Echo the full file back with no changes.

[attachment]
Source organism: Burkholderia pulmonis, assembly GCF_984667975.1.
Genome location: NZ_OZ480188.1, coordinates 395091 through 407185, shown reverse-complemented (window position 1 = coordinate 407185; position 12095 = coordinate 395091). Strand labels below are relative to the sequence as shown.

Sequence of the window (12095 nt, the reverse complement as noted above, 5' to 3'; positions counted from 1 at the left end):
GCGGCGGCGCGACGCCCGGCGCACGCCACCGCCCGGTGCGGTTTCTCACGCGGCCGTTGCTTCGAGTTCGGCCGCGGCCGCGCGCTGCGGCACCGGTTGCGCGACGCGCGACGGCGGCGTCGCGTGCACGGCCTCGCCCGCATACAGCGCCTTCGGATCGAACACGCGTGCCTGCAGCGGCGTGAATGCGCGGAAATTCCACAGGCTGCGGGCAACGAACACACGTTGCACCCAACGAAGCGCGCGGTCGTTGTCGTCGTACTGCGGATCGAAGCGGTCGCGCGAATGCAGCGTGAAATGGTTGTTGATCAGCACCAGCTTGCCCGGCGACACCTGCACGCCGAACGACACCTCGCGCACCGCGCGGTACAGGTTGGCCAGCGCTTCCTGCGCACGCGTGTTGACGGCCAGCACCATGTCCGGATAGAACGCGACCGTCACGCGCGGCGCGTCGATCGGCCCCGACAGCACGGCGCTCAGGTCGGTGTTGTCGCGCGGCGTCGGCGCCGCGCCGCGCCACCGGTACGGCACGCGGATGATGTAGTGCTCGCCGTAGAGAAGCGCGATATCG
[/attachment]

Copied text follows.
Source organism: Burkholderia pulmonis, assembly GCF_984667975.1.
Genome location: NZ_OZ480188.1, coordinates 395091 through 407185, shown reverse-complemented (window position 1 = coordinate 407185; position 12095 = coordinate 395091). Strand labels below are relative to the sequence as shown.

Sequence of the window (12095 nt, the reverse complement as noted above, 5' to 3'; positions counted from 1 at the left end):
GCGGCGGCGCGACGCCCGGCGCACGCCACCGCCCGGTGCGGTTTCTCACGCGGCCGTTGCTTCGAGTTCGGCCGCGGCCGCGCGCTGCGGCACCGGTTGCGCGACGCGCGACGGCGGCGTCGCGTGCACGGCCTCGCCCGCATACAGCGCCTTCGGATCGAACACGCGTGCCTGCAGCGGCGTGAATGCGCGGAAATTCCACAGGCTGCGGGCAACGAACACACGTTGCACCCAACGAAGCGCGCGGTCGTTGTCGTCGTACTGCGGATCGAAGCGGTCGCGCGAATGCAGCGTGAAATGGTTGTTGATCAGCACCAGCTTGCCCGGCGACACCTGCACGCCGAACGACACCTCGCGCACCGCGCGGTACAGGTTGGCCAGCGCTTCCTGCGCACGCGTGTTGACGGCCAGCACCATGTCCGGATAGAACGCGACCGTCACGCGCGGCGCGTCGATCGGCCCCGACAGCACGGCGCTCAGGTCGGTGTTGTCGCGCGGCGTCGGCGCCGCGCCGCGCCACCGGTACGGCACGCGGATGATGTAGTGCTCGCCGTAGAGAAGCGCGATATCG